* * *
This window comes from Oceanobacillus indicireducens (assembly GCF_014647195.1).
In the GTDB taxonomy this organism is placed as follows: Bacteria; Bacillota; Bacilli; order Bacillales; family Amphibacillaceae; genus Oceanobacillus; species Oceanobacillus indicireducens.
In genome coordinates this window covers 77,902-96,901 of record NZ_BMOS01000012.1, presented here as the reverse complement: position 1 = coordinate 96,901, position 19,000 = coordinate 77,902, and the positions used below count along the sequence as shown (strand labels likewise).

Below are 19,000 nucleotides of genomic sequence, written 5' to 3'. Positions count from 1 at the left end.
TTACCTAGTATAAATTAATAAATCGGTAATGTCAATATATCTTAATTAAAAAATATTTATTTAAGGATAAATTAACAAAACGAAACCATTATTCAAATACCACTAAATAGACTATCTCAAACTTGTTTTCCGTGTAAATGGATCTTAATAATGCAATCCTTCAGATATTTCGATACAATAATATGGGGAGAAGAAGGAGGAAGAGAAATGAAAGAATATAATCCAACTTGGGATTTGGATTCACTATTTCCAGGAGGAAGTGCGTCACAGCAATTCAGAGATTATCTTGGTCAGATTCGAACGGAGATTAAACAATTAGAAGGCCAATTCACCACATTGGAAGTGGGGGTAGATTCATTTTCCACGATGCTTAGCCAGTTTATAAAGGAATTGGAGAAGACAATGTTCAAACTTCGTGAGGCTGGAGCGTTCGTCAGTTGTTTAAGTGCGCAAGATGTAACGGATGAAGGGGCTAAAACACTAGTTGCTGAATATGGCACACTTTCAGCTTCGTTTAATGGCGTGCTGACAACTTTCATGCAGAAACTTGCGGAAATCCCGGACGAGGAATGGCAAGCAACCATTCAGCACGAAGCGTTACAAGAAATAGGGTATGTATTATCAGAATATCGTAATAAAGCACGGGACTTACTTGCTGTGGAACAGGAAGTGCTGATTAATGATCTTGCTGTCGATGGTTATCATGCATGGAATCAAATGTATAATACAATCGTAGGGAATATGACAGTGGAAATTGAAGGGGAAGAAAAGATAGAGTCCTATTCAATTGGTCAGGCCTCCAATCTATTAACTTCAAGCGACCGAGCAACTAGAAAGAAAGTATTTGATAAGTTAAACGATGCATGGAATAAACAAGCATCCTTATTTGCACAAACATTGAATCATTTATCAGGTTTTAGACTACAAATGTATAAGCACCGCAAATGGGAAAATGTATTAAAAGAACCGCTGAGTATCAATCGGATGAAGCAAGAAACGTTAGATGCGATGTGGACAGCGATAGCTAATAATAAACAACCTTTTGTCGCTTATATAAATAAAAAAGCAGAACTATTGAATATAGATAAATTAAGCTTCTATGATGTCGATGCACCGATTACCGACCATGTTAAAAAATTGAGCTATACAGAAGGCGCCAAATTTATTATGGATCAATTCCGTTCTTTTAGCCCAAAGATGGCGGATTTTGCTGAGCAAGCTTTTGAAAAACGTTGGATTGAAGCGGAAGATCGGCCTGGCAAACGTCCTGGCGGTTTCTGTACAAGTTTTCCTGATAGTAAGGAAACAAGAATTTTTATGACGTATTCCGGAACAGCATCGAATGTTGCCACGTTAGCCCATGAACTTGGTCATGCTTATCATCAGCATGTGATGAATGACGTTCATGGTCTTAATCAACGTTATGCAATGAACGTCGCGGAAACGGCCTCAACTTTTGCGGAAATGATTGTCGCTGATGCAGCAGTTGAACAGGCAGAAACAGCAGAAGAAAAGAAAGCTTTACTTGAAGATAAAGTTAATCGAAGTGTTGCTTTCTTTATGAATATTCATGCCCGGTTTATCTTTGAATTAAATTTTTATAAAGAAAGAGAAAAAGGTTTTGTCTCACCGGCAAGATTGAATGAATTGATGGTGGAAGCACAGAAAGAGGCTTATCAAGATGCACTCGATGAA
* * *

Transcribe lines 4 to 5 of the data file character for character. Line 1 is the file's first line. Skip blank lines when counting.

Below are 19,000 nucleotides of genomic sequence, written 5' to 3'. Positions count from 1 at the left end.
TTACCTAGTATAAATTAATAAATCGGTAATGTCAATATATCTTAATTAAAAAATATTTATTTAAGGATAAATTAACAAAACGAAACCATTATTCAAATACCACTAAATAGACTATCTCAAACTTGTTTTCCGTGTAAATGGATCTTAATAATGCAATCCTTCAGATATTTCGATACAATAATATGGGGAGAAGAAGGAGGAAGAGAAATGAAAGAATATAATCCAACTTGGGATTTGGATTCACTATTTCCAGGAGGAAGTGCGTCACAGCAATTCAGAGATTATCTTGGTCAGATTCGAACGGAGATTAAACAATTAGAAGGCCAATTCACCACATTGGAAGTGGGGGTAGATTCATTTTCCACGATGCTTAGCCAGTTTATAAAGGAATTGGAGAAGACAATGTTCAAACTTCGTGAGGCTGGAGCGTTCGTCAGTTGTTTAAGTGCGCAAGATGTAACGGATGAAGGGGCTAAAACACTAGTTGCTGAATATGGCACACTTTCAGCTTCGTTTAATGGCGTGCTGACAACTTTCATGCAGAAACTTGCGGAAATCCCGGACGAGGAATGGCAAGCAACCATTCAGCACGAAGCGTTACAAGAAATAGGGTATGTATTATCAGAATATCGTAATAAAGCACGGGACTTACTTGCTGTGGAACAGGAAGTGCTGATTAATGATCTTGCTGTCGATGGTTATCATGCATGGAATCAAATGTATAATACAATCGTAGGGAATATGACAGTGGAAATTGAAGGGGAAGAAAAGATAGAGTCCTATTCAATTGGTCAGGCCTCCAATCTATTAACTTCAAGCGACCGAGCAACTAGAAAGAAAGTATTTGATAAGTTAAACGATGCATGGAATAAACAAGCATCCTTATTTGCACAAACATTGAATCATTTATCAGGTTTTAGACTACAAATGTATAAGCACCGCAAATGGGAAAATGTATTAAAAGAACCGCTGAGTATCAATCGGATGAAGCAAGAAACGTTAGATGCGATGTGGACAGCGATAGCTAATAATAAACAACCTTTTGTCGCTTATATAAATAAAAAAGCAGAACTATTGAATATAGATAAATTAAGCTTCTATGATGTCGATGCACCGATTACCGACCATGTTAAAAAATTGAGCTATACAGAAGGCGCCAAATTTATTATGGATCAATTCCGTTCTTTTAGCCCAAAGATGGCGGATTTTGCTGAGCAAGCTTTTGAAAAACGTTGGATTGAAGCGGAAGATCGGCCTGGCAAACGTCCTGGCGGTTTCTGTACAAGTTTTCCTGATAGTAAGGAAACAAGAATTTTTATGACGTATTCCGGAACAGCATCGAATGTTGCCACGTTAGCCCATGAACTTGGTCATGCTTATCATCAGCATGTGATGAATGACGTTCATGGTCTTAATCAACGTTATGCAATGAACGTCGCGGAAACGGCCTCAACTTTTGCGGAAATGATTGTCGCTGATGCAGCAGTTGAACAGGCAGAAACAGCAGAAGAAAAGAAAGCTTTACTTGAAGATAAAGTTAATCGAAGTGTTGCTTTCTTTATGAATATTCATGCCCGGTTTATCTTTGAATTAAATTTTTATAAAGAAAGAGAAAAAGGTTTTGTCTCACCGGCAAGATTGAATGAATTGATGGTGGAAGCACAGAAAGAGGCTTATCAAGATGCACTCGATGAA